U.S. relations with Uzbekistan have been characterized by constant maneuvering between human rights, security interests and energy, according to the author. Madiyev argues that U.S. programs to promote economic and political reform in Uzbekistan were, in fact, “vital investment protection measures or mechanisms to implement its long-term interests in the region” (p.139). At the period of their closest relations, the countries’ relations rested on security, which gained prevalence after the 1999 terrorist attacks in Tashkent and the launching of the  Global War on Terror in the aftermath of 9/11.  Facing a breakdown of relations after the 2005 Andijan events, Madiyev argues, the U.S. has switched to emphasizing counterbalancing China and Russia’s presence by introducing the New Silk Road and C5+1 initiatives. While the New Silk Road was a strategy directed at reinvigorating the traditional areas of U.S.-Uzbekistan cooperation since 2011 such as energy and security interests in Afghanistan, C5+1 was a larger U.S. initiative aimed at building stronger connections between Washington and the entire region in light of crystallizing Chinese influence. 

Following independence, Japan emerged as a relatively neutral player interested in Central Asia’s energy resources and developing infrastructure. Japan came with less baggage than its rival great powers. Madiyev states that Karimov “was aware that Japan did not possess any imperialist ambitions vis-à-vis Central Asia and saw it as a safe and reliable force in comparison to Russia and China” (p.182). Despite extensive investments, Madiyev suggests that Japan was unable to establish effective trade relations with the country due its one-size-fits-all approach to the region and lack of a tailored approach towards Uzbekistan. 

Although the European Union (EU) initiated Partnership and Cooperation Agreements with each Central Asian country, the EU, like Japan, was unable to build effective trade relations with Uzbekistan in part due to the absence of a tailored approach to the country and also due to Uzbekistan’s persistent authoritarianism.  Madiyev argues that the EU’s interests in Uzbekistan were driven by concerns over access to Afghanistan and a long-term goal of facilitating energy exports from Central Asia to Europe. As in the case of the U.S., the 2005 Andijan events were followed by the distancing between the EU and Uzbekistan. The ensuing rapprochement spearheaded by Germany in 2007 and the introduction of the Strategy for a New Partnership demonstrated that the EU was ready to ease the assertive norm-based framework for the sake of its long-term goals in maintaining energy security.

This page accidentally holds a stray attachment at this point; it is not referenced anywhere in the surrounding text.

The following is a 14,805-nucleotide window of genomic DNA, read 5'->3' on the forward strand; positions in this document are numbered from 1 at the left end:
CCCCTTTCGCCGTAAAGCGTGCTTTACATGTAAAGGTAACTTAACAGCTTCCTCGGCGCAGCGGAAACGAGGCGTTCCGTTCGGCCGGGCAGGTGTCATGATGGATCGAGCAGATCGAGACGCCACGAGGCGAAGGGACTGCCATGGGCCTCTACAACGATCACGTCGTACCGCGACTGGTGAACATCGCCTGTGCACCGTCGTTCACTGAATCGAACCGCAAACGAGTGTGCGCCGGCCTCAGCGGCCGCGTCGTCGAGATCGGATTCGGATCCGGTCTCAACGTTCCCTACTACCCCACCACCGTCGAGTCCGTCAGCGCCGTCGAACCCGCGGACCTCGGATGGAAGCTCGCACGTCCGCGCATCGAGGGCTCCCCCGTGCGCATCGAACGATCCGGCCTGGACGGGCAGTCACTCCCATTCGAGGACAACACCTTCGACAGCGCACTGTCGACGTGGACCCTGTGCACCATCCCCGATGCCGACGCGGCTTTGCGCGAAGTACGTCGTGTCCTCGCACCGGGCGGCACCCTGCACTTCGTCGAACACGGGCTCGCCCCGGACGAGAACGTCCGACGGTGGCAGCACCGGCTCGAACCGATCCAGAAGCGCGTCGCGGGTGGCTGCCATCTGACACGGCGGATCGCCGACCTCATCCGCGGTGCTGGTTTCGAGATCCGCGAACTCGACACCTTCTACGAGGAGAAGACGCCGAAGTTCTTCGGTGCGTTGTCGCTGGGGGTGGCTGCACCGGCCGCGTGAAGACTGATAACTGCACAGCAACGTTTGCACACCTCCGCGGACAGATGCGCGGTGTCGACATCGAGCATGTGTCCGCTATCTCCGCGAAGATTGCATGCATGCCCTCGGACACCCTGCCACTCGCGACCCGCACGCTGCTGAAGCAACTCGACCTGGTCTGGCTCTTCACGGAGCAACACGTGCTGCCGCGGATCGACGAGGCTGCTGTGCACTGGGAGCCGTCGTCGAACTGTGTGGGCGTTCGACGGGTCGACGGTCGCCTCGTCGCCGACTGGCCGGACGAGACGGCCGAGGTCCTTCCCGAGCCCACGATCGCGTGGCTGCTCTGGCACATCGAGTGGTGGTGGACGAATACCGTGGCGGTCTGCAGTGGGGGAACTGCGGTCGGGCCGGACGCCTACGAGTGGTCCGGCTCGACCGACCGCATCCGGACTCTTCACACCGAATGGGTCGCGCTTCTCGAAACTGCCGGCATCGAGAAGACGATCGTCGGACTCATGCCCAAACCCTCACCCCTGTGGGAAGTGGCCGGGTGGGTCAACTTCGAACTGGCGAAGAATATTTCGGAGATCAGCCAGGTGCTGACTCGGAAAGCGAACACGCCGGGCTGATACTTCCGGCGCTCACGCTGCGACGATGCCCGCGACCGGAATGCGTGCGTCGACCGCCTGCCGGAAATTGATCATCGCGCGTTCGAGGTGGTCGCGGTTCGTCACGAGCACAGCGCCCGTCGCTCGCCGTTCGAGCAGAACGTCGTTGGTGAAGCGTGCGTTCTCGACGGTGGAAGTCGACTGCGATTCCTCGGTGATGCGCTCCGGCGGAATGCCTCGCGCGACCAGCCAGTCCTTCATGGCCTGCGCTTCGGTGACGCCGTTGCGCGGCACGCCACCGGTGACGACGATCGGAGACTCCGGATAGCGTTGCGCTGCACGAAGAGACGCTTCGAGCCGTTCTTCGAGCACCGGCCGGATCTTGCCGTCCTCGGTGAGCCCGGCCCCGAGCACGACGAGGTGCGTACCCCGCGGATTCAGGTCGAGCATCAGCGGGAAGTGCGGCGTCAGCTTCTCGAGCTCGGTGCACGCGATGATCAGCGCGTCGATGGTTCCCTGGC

Madiyev concludes by stating that Uzbekistan will continue to have more effective and lasting ties with Russia and China due to the structural nature of both states that largely insulate civil society from the decision-making process. At the same time, he suggests that the initial steps taken towards building a dialogue with civil society and economic liberalization signal “Uzbekistan’s willingness to strengthen ties with the West” (p.52). While increased foreign investments and support for the business sector have shaped economic reforms, Madiyev emphasizes that political “reforms are still top-down” (p.225). The country’s recent interest in joining the Eurasian Economic Union also makes it questionable that the current reforms are sufficient to distance the country from Russia and China’s influence. 

Two drivers of Uzbekistan’s foreign policy are largely missing from Madiyev’s analysis. First, he does not discuss the Central Asian states tendencies to employ multi-vector policies, by building relations with different international actors in different areas of interest. Second, as Madiyev recognizes, the book does not address Uzbekistan’s relations with its neighbors, which has been the key foreign policy priority under Shavkat Mirziyoyev. Increased regional connections could become a form of “balancing regionalism” whereby the Central Asian states signal to external powers that they can solve the region’s problems without outside help. At the same time, Uzbekistan’s emergence as a strong economic and political actor is likely to introduce competition within the region, particularly with Kazakhstan, which could undermine these efforts. These shortcomings notwithstanding, the book is essential reading for those interested in the evolution of the foreign policy of Central Asia’s most populous state.

Zhibek Aisarina is a graduate student at Nazarbayev University and a research assistant at The Oxus Society for Central Asian Affairs. Follow her on Twitter @ZhibekAis.